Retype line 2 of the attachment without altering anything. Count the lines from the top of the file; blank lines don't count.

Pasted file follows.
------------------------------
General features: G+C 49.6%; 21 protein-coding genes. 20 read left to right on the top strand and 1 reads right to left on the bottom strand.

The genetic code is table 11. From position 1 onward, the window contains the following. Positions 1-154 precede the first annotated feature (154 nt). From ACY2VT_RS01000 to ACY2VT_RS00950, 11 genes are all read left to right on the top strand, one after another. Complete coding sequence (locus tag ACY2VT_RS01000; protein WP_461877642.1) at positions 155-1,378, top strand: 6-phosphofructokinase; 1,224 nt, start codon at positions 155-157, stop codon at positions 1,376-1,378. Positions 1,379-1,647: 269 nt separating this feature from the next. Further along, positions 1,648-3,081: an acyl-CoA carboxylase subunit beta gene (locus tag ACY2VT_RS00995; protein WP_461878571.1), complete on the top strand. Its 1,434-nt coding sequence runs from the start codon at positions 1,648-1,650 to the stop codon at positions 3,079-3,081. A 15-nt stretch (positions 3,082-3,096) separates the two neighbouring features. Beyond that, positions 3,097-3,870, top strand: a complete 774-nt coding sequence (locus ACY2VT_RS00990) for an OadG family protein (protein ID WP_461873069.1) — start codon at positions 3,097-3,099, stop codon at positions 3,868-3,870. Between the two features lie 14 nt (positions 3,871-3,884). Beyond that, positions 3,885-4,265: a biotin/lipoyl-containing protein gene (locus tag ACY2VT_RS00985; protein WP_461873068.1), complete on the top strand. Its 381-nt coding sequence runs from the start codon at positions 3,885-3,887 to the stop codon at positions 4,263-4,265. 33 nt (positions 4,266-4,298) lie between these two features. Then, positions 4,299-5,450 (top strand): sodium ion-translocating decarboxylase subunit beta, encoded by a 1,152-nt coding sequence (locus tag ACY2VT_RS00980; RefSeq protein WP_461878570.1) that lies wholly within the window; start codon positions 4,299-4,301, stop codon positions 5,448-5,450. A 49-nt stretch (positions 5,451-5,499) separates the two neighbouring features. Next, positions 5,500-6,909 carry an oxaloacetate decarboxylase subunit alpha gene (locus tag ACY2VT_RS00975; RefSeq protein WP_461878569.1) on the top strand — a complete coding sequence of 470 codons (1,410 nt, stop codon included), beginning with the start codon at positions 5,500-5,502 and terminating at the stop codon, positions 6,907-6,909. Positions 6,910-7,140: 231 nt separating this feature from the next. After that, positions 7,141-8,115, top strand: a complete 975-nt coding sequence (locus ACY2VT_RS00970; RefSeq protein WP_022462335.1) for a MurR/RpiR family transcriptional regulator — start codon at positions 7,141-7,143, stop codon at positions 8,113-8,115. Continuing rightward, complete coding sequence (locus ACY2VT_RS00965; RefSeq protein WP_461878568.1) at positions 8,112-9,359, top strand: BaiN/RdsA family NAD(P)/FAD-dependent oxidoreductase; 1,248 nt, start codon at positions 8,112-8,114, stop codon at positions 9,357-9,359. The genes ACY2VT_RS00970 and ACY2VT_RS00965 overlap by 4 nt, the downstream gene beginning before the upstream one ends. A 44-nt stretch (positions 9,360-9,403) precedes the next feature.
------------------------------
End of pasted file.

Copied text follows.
The genetic code is table 11. From position 1 onward, the window contains the following. Positions 1-154 precede the first annotated feature (154 nt). From ACY2VT_RS01000 to ACY2VT_RS00950, 11 genes are all read left to right on the top strand, one after another. Complete coding sequence (locus tag ACY2VT_RS01000; protein WP_461877642.1) at positions 155-1,378, top strand: 6-phosphofructokinase; 1,224 nt, start codon at positions 155-157, stop codon at positions 1,376-1,378. Positions 1,379-1,647: 269 nt separating this feature from the next. Further along, positions 1,648-3,081: an acyl-CoA carboxylase subunit beta gene (locus tag ACY2VT_RS00995; protein WP_461878571.1), complete on the top strand. Its 1,434-nt coding sequence runs from the start codon at positions 1,648-1,650 to the stop codon at positions 3,079-3,081. A 15-nt stretch (positions 3,082-3,096) separates the two neighbouring features. Beyond that, positions 3,097-3,870, top strand: a complete 774-nt coding sequence (locus ACY2VT_RS00990) for an OadG family protein (protein ID WP_461873069.1) — start codon at positions 3,097-3,099, stop codon at positions 3,868-3,870. Between the two features lie 14 nt (positions 3,871-3,884). Beyond that, positions 3,885-4,265: a biotin/lipoyl-containing protein gene (locus tag ACY2VT_RS00985; protein WP_461873068.1), complete on the top strand. Its 381-nt coding sequence runs from the start codon at positions 3,885-3,887 to the stop codon at positions 4,263-4,265. 33 nt (positions 4,266-4,298) lie between these two features. Then, positions 4,299-5,450 (top strand): sodium ion-translocating decarboxylase subunit beta, encoded by a 1,152-nt coding sequence (locus tag ACY2VT_RS00980; RefSeq protein WP_461878570.1) that lies wholly within the window; start codon positions 4,299-4,301, stop codon positions 5,448-5,450. A 49-nt stretch (positions 5,451-5,499) separates the two neighbouring features. Next, positions 5,500-6,909 carry an oxaloacetate decarboxylase subunit alpha gene (locus tag ACY2VT_RS00975; RefSeq protein WP_461878569.1) on the top strand — a complete coding sequence of 470 codons (1,410 nt, stop codon included), beginning with the start codon at positions 5,500-5,502 and terminating at the stop codon, positions 6,907-6,909. Positions 6,910-7,140: 231 nt separating this feature from the next. After that, positions 7,141-8,115, top strand: a complete 975-nt coding sequence (locus ACY2VT_RS00970; RefSeq protein WP_022462335.1) for a MurR/RpiR family transcriptional regulator — start codon at positions 7,141-7,143, stop codon at positions 8,113-8,115. Continuing rightward, complete coding sequence (locus ACY2VT_RS00965; RefSeq protein WP_461878568.1) at positions 8,112-9,359, top strand: BaiN/RdsA family NAD(P)/FAD-dependent oxidoreductase; 1,248 nt, start codon at positions 8,112-8,114, stop codon at positions 9,357-9,359. The genes ACY2VT_RS00970 and ACY2VT_RS00965 overlap by 4 nt, the downstream gene beginning before the upstream one ends. A 44-nt stretch (positions 9,360-9,403) precedes the next feature.